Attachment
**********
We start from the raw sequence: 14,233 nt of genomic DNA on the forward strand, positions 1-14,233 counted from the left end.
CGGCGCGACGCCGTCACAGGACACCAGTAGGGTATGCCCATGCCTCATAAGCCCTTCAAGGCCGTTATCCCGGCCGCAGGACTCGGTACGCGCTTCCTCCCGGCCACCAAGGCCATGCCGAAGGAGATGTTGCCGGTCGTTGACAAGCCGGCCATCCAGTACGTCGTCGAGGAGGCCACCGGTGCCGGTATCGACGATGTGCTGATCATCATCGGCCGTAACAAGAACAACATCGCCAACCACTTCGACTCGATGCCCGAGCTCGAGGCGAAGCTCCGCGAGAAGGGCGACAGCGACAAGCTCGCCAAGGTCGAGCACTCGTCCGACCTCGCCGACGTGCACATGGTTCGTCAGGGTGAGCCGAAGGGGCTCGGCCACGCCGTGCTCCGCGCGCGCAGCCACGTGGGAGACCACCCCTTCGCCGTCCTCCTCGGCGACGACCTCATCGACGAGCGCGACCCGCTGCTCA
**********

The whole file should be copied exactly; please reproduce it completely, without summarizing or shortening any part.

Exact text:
We start from the raw sequence: 14,233 nt of genomic DNA on the forward strand, positions 1-14,233 counted from the left end.
CGGCGCGACGCCGTCACAGGACACCAGTAGGGTATGCCCATGCCTCATAAGCCCTTCAAGGCCGTTATCCCGGCCGCAGGACTCGGTACGCGCTTCCTCCCGGCCACCAAGGCCATGCCGAAGGAGATGTTGCCGGTCGTTGACAAGCCGGCCATCCAGTACGTCGTCGAGGAGGCCACCGGTGCCGGTATCGACGATGTGCTGATCATCATCGGCCGTAACAAGAACAACATCGCCAACCACTTCGACTCGATGCCCGAGCTCGAGGCGAAGCTCCGCGAGAAGGGCGACAGCGACAAGCTCGCCAAGGTCGAGCACTCGTCCGACCTCGCCGACGTGCACATGGTTCGTCAGGGTGAGCCGAAGGGGCTCGGCCACGCCGTGCTCCGCGCGCGCAGCCACGTGGGAGACCACCCCTTCGCCGTCCTCCTCGGCGACGACCTCATCGACGAGCGCGACCCGCTGCTCA